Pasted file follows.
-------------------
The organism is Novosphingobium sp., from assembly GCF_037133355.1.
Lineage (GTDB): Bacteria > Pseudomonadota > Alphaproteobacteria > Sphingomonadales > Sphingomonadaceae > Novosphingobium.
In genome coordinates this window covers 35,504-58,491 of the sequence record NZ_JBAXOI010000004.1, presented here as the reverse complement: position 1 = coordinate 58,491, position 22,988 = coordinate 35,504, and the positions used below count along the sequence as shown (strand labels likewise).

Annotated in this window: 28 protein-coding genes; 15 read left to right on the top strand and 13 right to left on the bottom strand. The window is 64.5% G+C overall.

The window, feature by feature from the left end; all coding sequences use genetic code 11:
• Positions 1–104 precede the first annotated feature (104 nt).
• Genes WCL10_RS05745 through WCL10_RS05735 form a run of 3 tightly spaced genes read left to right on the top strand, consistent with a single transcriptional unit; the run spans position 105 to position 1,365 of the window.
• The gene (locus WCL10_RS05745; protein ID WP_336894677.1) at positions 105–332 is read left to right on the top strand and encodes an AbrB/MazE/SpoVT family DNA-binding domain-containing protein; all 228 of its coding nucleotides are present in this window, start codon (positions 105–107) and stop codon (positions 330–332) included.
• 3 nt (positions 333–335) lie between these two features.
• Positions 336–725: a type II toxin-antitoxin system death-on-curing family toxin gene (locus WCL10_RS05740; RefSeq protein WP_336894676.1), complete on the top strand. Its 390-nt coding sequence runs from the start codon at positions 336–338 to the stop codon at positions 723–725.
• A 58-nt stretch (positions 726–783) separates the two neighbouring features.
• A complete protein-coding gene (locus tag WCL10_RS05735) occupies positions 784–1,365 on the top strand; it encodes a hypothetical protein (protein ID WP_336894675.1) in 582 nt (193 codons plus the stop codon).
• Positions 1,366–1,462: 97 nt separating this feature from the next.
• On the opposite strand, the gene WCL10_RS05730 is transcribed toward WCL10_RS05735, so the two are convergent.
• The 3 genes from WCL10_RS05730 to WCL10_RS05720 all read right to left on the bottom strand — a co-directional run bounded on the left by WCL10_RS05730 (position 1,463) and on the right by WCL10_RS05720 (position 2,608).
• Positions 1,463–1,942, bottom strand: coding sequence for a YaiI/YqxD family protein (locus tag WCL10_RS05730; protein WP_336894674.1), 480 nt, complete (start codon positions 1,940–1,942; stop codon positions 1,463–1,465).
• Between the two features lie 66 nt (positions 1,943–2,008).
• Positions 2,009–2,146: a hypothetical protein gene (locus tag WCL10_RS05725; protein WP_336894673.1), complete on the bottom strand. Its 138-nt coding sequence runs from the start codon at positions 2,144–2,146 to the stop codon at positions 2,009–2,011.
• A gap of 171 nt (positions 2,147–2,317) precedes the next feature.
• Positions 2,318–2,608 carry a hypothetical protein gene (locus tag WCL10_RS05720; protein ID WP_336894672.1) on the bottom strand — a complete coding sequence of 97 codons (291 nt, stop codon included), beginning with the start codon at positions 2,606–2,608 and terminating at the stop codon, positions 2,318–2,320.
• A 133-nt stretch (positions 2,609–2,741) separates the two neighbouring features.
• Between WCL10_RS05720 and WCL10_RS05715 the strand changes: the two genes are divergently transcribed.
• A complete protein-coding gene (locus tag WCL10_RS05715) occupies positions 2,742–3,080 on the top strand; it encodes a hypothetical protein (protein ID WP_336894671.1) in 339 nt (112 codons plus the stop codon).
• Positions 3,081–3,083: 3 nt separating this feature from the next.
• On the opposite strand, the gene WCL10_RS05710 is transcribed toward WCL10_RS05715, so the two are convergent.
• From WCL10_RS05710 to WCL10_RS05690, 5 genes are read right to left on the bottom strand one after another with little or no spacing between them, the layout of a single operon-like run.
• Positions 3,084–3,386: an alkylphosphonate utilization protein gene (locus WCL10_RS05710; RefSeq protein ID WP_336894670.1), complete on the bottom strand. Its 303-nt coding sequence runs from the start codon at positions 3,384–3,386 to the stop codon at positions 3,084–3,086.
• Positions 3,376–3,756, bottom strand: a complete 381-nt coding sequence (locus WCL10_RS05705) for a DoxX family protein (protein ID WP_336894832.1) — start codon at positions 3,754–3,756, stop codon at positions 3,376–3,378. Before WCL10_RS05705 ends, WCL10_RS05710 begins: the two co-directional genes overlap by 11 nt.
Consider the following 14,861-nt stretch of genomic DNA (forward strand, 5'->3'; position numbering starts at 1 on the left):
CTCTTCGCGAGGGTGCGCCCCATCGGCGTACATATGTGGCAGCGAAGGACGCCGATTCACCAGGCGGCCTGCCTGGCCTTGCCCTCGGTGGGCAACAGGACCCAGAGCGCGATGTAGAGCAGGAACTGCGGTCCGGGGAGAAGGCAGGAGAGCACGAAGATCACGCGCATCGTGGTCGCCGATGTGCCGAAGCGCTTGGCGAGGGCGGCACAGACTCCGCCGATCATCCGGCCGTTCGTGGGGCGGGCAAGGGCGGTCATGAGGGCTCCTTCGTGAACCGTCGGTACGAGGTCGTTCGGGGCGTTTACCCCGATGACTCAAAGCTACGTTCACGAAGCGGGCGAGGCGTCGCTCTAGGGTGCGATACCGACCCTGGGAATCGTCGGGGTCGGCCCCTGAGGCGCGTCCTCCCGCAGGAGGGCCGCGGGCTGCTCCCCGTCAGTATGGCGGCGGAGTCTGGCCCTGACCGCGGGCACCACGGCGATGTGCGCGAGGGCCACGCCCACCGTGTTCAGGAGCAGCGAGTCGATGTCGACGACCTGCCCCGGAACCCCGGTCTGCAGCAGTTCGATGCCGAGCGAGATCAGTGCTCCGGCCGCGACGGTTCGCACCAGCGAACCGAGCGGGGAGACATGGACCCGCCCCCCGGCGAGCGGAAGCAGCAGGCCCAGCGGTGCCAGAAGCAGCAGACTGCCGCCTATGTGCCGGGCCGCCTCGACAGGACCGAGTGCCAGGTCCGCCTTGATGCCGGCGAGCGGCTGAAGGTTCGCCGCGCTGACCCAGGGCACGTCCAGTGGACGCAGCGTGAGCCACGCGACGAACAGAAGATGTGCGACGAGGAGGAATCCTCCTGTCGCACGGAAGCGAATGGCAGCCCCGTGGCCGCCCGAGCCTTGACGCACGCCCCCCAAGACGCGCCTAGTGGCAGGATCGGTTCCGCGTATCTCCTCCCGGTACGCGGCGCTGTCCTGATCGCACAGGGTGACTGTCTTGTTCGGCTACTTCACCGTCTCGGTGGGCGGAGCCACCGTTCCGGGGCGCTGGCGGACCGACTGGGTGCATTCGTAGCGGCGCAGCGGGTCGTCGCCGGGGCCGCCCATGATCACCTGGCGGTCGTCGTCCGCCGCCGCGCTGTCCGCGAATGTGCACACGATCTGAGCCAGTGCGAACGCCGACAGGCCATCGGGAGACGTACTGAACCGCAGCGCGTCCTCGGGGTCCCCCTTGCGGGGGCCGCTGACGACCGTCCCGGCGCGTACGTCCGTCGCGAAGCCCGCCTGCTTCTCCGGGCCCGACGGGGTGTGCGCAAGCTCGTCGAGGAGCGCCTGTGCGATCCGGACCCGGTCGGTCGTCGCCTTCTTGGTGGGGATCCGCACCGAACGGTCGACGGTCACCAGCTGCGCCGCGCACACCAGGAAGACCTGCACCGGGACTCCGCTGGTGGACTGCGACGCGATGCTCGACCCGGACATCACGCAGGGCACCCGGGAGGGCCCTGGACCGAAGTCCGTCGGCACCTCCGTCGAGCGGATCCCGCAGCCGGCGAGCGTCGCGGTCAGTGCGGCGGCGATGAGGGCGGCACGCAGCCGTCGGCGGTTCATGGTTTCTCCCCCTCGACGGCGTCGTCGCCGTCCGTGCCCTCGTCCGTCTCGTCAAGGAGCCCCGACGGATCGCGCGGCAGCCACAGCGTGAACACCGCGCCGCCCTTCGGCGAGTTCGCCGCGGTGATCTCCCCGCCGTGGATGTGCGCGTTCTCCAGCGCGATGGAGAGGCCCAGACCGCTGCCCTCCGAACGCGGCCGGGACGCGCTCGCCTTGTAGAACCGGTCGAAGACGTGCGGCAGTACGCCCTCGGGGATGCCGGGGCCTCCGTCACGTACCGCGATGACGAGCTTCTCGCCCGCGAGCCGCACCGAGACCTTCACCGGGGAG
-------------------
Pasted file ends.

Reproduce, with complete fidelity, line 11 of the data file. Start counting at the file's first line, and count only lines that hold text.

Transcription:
• A 58-nt stretch (positions 726–783) separates the two neighbouring features.